364 of 33

Posted: December 27, 2010 in domestication, expatriate, marriage, wife, husband, house

Quickly I jot here, as this secret agent has a 9 o’clock.  But it is not on my autobike that I go.  In metric, that’s -1 degree C what I mean?  In English Imperial, that’s 30 degrees F that.  With the winds kicking up to 15 mph by noon, that’s really F’ing cold. 

Last year I rode in the bitter, windy cold 15 times in 3 weeks to teach a two hour class.  I didn’t get the feeling to my fingertips or my X and Y chromosomes till mid Spring.  Yes, I know I’ve written that before, but it seems that memory goes as you get older.  Or maybe it’s just that I have been in the cold too much and have lost brain cells related to processing sounds and reading words properly.  So, I have either early onset dementia exacerbated by excessive cold winds on an autobike, or I am just old.  Tomorrow I turn 34.  I will be exactly the same age my dad’s brother was when I was born.  I wonder if he had these problems when he was my age.  One bright spot is that the other 12/28 baby in the family has his wits about him and still runs a few times a week and travels around the world in his retirement.

In any case, I am still one of the youngest in my extended family, but at my mid-thirties, I still have the aches and pains brought on by using my youth for good (or at least fun).  The knees that bother me are a result of four years of eggbeater treading water and a drunken spill or two.  The bad shoulders get creaky in the cold, leftover pain from too much wrenching of my shoulders doing the backstroke or pump-faking the water polo ball.  Yes, somewhere I have written breifely about these things before, too.  But now that I am in my mid-thirties, I am allowed to repeat myself.  Also, not everyone that is reading this knows of the senility from which I suffer.  Maybe I should just go back on Metadate and gradually increase my dose until I don’t need that morning cup of coffee or even to sleep anymore.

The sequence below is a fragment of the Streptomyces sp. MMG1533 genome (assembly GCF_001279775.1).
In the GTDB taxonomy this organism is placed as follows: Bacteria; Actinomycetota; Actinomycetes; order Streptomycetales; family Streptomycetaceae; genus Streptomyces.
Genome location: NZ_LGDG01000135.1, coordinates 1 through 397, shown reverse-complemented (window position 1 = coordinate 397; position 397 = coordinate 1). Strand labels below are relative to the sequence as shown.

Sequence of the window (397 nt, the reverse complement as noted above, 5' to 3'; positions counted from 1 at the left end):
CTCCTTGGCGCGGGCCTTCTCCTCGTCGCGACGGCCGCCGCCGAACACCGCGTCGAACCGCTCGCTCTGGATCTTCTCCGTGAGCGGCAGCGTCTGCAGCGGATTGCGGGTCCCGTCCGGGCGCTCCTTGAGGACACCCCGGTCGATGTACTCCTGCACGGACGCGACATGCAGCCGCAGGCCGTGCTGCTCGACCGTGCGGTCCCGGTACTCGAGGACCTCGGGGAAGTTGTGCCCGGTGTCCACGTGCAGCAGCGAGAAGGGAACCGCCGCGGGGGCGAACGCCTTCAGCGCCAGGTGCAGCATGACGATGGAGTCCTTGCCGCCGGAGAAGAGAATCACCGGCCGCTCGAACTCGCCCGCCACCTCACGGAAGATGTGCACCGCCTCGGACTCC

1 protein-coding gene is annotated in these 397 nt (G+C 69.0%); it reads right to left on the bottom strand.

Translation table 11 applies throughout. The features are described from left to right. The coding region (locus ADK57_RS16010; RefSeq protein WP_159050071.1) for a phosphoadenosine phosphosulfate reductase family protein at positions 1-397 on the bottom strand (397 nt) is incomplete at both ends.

Sleep is for the weak, and I get weak early in evenings, finding the pillow most nights (except the holidays and the night before the night before my marriage) before 10pm.  This often times only means that I am tired and need a nap, apparently, because half the time I wake up before the bell-ringing monks at the Buddhist temple a quarter mile from here.  Maybe I should just be a monk.

It is at this time of year that people make their pledges for the new year.  I think that’s a bit of malarkey.  I think everyone should make their birthday resolutions.  And people should be a little more realistic about things.  For example, when I was younger, my New Year’s resolution was to do a hundred sit-ups a day to get rid of baby fat.  I still have baby fat.  Another common resolution was that I would read more and get better math grades.  I never read more until I entered university.  And my grades in math went exponentially down in high school, starting with “Bs” my freshman year, ending with “Ds” my senior year.

Resolutions are too far-reaching, in my experience.  They will not stick.  So, instead of making an empty promise to myself and the resolution universe (which will get lost in all the other empty promises floating around the stratosphere this time of year anyway), I’ll make a 33% birthday resolution and start with that.  And I make these resolutions as a way test the waters in how to proceed with the rest of my life, thus doing away with resolutions all together. (This idealistic early morning writer looks a little into the future and says there will be times of lapse, i.e. when he reaches the land of beer, bratwurst and cheese, all bets are off).  After 1/3 of a year, we’ll see where I am. 

But, before that time, on the journey in Asia, I am devoted.  I will write a letter a day to a family member when I am on the Asian trail.  I will practice the art of caring for my gastro-intestinal region (that’ll be difficult with all the cheap pad thai  and Thai beer in the first month, and dal tadka and buttered chipati in Nepal; but excess is what needs to be managed).  I will take the time to absorb my surroundings with mostly sober eyes and a mostly monk-like devotion to the experiences I will have.

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